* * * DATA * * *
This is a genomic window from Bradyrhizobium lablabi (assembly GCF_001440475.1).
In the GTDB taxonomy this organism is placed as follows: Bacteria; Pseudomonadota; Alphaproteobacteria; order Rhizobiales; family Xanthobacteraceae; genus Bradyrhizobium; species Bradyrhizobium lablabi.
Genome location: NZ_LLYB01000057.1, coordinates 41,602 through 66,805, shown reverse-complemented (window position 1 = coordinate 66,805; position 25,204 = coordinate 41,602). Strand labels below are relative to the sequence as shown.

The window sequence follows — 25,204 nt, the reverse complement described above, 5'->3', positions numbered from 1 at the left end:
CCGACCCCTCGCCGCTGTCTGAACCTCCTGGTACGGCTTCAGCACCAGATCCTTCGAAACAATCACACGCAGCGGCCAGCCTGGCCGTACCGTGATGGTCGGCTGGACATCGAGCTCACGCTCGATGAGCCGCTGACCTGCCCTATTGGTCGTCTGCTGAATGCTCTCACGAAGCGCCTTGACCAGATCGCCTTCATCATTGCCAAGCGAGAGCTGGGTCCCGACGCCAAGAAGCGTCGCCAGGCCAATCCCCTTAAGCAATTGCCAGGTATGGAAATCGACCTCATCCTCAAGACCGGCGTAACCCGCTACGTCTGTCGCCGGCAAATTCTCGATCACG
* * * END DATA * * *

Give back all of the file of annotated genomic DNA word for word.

This is a genomic window from Bradyrhizobium lablabi (assembly GCF_001440475.1).
In the GTDB taxonomy this organism is placed as follows: Bacteria; Pseudomonadota; Alphaproteobacteria; order Rhizobiales; family Xanthobacteraceae; genus Bradyrhizobium; species Bradyrhizobium lablabi.
Genome location: NZ_LLYB01000057.1, coordinates 41,602 through 66,805, shown reverse-complemented (window position 1 = coordinate 66,805; position 25,204 = coordinate 41,602). Strand labels below are relative to the sequence as shown.

The window sequence follows — 25,204 nt, the reverse complement described above, 5'->3', positions numbered from 1 at the left end:
CCGACCCCTCGCCGCTGTCTGAACCTCCTGGTACGGCTTCAGCACCAGATCCTTCGAAACAATCACACGCAGCGGCCAGCCTGGCCGTACCGTGATGGTCGGCTGGACATCGAGCTCACGCTCGATGAGCCGCTGACCTGCCCTATTGGTCGTCTGCTGAATGCTCTCACGAAGCGCCTTGACCAGATCGCCTTCATCATTGCCAAGCGAGAGCTGGGTCCCGACGCCAAGAAGCGTCGCCAGGCCAATCCCCTTAAGCAATTGCCAGGTATGGAAATCGACCTCATCCTCAAGACCGGCGTAACCCGCTACGTCTGTCGCCGGCAAATTCTCGATCACG